Matters of life and dating
Domestic violence and emotional abuse are typically used together in a relationship to control the victim.
Persons may be married, living together, or dating.
Statistics suggest one in four women experience domestic violence in their lifetime, and three in four Americans are reported to know a victim, though most episodes are not reported to the authorities.
Although the majority of victims are female, an estimated 15% are males.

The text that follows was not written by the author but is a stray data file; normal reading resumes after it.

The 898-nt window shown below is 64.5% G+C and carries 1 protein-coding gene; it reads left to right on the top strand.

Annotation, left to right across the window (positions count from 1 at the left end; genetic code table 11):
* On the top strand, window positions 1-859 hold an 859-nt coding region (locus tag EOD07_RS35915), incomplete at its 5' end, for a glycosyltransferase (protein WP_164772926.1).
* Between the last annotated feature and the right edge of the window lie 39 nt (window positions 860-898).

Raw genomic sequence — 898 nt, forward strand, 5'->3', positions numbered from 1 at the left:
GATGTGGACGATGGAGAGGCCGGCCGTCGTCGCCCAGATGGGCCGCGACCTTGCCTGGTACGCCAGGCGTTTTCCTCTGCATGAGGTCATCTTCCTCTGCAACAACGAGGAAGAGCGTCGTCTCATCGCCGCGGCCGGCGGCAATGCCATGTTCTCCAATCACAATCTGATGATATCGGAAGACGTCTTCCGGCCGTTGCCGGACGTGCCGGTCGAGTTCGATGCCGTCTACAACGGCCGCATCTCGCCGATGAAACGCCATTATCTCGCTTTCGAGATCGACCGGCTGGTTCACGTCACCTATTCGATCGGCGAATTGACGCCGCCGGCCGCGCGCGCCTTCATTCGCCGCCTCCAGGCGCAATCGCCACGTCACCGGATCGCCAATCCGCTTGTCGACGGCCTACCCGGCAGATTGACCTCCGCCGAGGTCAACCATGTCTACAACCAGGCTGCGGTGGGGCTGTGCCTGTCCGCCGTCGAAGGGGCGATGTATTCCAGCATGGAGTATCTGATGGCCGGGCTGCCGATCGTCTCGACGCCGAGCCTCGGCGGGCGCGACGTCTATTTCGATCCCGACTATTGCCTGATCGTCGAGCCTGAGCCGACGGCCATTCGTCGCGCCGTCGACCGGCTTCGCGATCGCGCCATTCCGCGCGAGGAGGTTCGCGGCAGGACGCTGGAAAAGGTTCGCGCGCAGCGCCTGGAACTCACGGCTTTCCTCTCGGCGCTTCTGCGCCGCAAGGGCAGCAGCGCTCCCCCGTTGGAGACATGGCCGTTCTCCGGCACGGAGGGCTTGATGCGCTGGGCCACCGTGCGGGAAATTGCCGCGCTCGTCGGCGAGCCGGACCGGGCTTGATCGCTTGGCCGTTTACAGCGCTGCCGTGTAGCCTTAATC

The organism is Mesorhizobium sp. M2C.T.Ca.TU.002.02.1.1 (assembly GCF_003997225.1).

The person being harmed Persons experiencing domestic violence are often termed “victims,” or if the situation has resolved, “survivors,” but it is most important to recall they are children of God, with inherent dignity and deserving our love and respect.These persons benefit from counseling that affirms their inherent dignity, helps them understand the dysfunctional patterns in their past and current relationships, and assists them in establishing a safe home and relationships. Although common characteristics have been identified, there is no “typical” abuser.In public, they may appear friendly and loving to their family, while the violence and its consequences are hidden from view.Finally, the abuser thinks about the past and the future in a manner that drives the abuser to mentally “set up” the next episode of violence.Some victims of domestic abuse have a tendency to “normalize” violent behavior based on experiences in their family of origin, where they struggled with their sense of self-worth, setting boundaries, or emotional dependence.